Government called on to define law on embryo research
22 June 2018
University of Auckland academics are calling on the Government to investigate the lack of guidelines around the use of embryos in research which they say is restricting progress in fertility research.
They have conducted a qualitative survey of New Zealand researchers from 20 major academic, clinical, and governmental institutes, to qualify the impact these restrictions are having on New Zealand’s research outputs.
This survey reveals that New Zealand researchers feel dissatisfied with the lack of guidance from the Ministry of Health about human embryo research, and that this is a barrier to progressing scientific research in this country.
Their study, The futility of fertility research? Barriers to embryo research in New Zealand, has just been published in the New Zealand Medical Journal (NZMJ).
Led by Professor Cindy Farquhar of the University’s Department of Obstetrics and Gynaecology, the survey has found the lack of current guidelines regarding the use of embryos for research is restricting improvements to established reproductive technologies, and any future research.
“We suggest that the Minister of Health instructs ministerial advisory committees to review the current guidelines and to define the term ‘use of embryos’,” Professor Farquhar says.
Human embryo research cannot currently be approved by ministerial ethics committees due to a lack of specific guidelines on this issue
The issue is raising concerns as more than 20 per cent of New Zealanders experience infertility at some point in their lives, and more couples are turning to fertility treatment such as IVF.
Currently, the use of human embryos for human reproductive research is governed by the HART Act 2004. While the Act allows for research using human embryos, research applications must be referred to the ministerial ethics committee or the Ethics Committee on Assisted Reproductive Technology (ECART). ECART is required to base their decisions using guidelines published by the Minister of Health’s Advisory Committee on Assisted Reproductive Technology (ACART). As the current guidelines developed in 2005 only allows for human embryos for research using non-viable human embryos, ECART is unable to grant ethics approval for research that uses viable human embryos. So current human embryo research that can be undertaken overseas (Australia and the United States) but not in New Zealand.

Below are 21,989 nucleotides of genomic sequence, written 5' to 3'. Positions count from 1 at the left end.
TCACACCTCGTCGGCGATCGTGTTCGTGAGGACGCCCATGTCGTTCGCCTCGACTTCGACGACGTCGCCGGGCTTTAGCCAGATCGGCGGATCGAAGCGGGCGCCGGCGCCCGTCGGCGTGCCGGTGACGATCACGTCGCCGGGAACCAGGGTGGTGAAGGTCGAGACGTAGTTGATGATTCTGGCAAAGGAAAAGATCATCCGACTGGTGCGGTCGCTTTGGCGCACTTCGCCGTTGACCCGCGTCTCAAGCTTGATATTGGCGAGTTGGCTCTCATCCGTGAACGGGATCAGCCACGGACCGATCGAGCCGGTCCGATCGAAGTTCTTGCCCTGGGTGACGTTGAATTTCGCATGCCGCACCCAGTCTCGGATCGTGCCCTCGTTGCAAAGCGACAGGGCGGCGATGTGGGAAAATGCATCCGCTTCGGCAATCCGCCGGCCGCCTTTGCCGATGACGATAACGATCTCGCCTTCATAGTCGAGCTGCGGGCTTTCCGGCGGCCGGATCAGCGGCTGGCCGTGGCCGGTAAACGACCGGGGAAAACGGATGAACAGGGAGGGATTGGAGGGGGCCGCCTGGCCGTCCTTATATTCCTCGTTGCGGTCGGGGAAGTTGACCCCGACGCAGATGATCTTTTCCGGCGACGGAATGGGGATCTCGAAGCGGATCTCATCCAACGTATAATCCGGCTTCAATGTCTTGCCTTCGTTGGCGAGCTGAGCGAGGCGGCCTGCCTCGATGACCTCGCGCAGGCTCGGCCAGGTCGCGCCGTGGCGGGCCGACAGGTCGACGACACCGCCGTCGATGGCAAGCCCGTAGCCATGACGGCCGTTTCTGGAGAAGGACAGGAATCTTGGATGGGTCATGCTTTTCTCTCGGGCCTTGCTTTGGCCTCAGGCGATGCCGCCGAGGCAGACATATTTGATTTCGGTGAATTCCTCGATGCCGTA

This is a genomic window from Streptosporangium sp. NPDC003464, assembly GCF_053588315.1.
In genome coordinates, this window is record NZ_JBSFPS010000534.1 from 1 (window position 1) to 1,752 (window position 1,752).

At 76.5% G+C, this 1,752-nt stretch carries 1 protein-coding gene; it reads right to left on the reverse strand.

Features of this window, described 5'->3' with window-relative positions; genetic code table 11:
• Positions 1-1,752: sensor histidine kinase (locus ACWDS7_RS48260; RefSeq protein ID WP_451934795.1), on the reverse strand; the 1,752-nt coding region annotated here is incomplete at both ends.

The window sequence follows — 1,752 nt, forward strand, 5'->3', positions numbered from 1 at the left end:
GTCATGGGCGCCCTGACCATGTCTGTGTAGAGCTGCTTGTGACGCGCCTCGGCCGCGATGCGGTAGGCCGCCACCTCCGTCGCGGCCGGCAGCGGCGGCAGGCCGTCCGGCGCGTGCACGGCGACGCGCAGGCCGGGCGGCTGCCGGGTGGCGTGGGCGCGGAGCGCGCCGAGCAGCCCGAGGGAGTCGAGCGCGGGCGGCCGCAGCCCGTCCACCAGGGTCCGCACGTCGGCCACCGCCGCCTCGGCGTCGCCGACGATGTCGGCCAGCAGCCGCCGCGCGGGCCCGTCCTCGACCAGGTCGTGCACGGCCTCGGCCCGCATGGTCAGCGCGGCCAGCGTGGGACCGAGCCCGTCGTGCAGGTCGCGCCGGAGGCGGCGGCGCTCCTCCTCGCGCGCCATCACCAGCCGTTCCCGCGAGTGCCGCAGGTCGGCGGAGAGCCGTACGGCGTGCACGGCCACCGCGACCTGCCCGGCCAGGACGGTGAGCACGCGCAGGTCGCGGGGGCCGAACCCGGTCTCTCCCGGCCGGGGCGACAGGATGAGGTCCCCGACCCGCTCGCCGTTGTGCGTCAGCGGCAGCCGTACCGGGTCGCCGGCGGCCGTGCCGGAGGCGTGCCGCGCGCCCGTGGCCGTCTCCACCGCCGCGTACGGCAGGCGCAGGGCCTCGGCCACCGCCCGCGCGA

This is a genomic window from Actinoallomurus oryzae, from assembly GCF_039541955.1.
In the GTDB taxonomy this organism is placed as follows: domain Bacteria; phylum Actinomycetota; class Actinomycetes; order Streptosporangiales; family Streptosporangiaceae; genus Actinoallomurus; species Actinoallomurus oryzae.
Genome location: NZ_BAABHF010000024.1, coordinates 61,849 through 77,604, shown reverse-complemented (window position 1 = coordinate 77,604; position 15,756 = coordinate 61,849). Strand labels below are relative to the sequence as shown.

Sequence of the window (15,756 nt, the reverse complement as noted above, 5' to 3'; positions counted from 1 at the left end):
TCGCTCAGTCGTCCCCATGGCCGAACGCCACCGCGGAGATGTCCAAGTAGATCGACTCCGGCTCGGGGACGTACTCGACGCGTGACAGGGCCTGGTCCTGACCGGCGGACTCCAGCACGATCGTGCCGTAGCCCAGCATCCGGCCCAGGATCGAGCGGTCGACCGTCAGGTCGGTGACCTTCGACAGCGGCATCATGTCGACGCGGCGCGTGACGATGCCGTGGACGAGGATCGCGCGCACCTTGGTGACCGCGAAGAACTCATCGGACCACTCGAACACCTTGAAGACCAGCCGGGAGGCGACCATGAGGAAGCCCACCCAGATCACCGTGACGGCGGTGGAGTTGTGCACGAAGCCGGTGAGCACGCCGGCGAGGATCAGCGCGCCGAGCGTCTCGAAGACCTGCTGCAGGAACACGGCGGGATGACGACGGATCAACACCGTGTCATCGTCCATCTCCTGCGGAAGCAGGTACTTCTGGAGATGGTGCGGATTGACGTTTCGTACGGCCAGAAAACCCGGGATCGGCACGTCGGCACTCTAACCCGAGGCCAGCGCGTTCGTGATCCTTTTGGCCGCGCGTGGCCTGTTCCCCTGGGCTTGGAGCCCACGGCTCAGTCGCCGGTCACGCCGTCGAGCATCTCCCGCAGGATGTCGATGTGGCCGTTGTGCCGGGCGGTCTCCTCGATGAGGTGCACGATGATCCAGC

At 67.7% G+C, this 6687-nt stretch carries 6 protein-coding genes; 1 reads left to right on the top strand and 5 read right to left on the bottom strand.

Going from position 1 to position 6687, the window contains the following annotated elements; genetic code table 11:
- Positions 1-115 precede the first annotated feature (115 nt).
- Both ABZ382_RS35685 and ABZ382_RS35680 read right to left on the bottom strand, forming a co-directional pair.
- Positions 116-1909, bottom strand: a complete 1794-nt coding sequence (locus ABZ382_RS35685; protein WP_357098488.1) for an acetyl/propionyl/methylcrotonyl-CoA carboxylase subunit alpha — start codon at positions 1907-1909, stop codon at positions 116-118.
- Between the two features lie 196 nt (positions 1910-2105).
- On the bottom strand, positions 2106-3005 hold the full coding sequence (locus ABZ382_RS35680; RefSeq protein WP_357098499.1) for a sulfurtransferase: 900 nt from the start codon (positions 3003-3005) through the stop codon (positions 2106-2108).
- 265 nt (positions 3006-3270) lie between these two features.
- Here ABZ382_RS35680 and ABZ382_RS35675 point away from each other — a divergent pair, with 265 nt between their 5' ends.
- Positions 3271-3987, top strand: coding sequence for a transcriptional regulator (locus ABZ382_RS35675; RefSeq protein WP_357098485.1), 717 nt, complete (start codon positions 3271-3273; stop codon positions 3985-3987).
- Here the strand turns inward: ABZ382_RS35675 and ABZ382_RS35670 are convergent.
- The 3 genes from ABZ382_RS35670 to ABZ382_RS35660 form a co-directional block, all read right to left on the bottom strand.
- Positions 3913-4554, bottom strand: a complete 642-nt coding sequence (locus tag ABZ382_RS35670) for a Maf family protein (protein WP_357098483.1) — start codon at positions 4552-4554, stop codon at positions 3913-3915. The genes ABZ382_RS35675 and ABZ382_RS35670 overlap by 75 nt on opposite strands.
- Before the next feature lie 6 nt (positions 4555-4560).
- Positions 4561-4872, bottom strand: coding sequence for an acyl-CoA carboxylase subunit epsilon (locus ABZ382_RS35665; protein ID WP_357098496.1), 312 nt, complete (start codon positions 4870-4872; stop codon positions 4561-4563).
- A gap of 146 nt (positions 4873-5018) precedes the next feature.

“Human embryo research cannot currently be approved by ministerial ethics committees due to a lack of specific guidelines on this issue,” Professor Farquhar says.
New Zealand researchers feel the lack of clear guidelines defining human embryo research is a barrier to progressing scientific research in this country. So research that “uses” viable human embryos that are required to be discarded after ten years cannot currently be conducted in New Zealand. This includes research that uses identical methods to clinical treatments for infertility. New Zealand’s ‘restrictive by default’ stance on the “use” of embryos for reproductive research effectively allows fertility clinics to provide reproductive treatments, while preventing all potential research projects that could improve these existing treatments.
Anna Kellett | Senior Media Advisor
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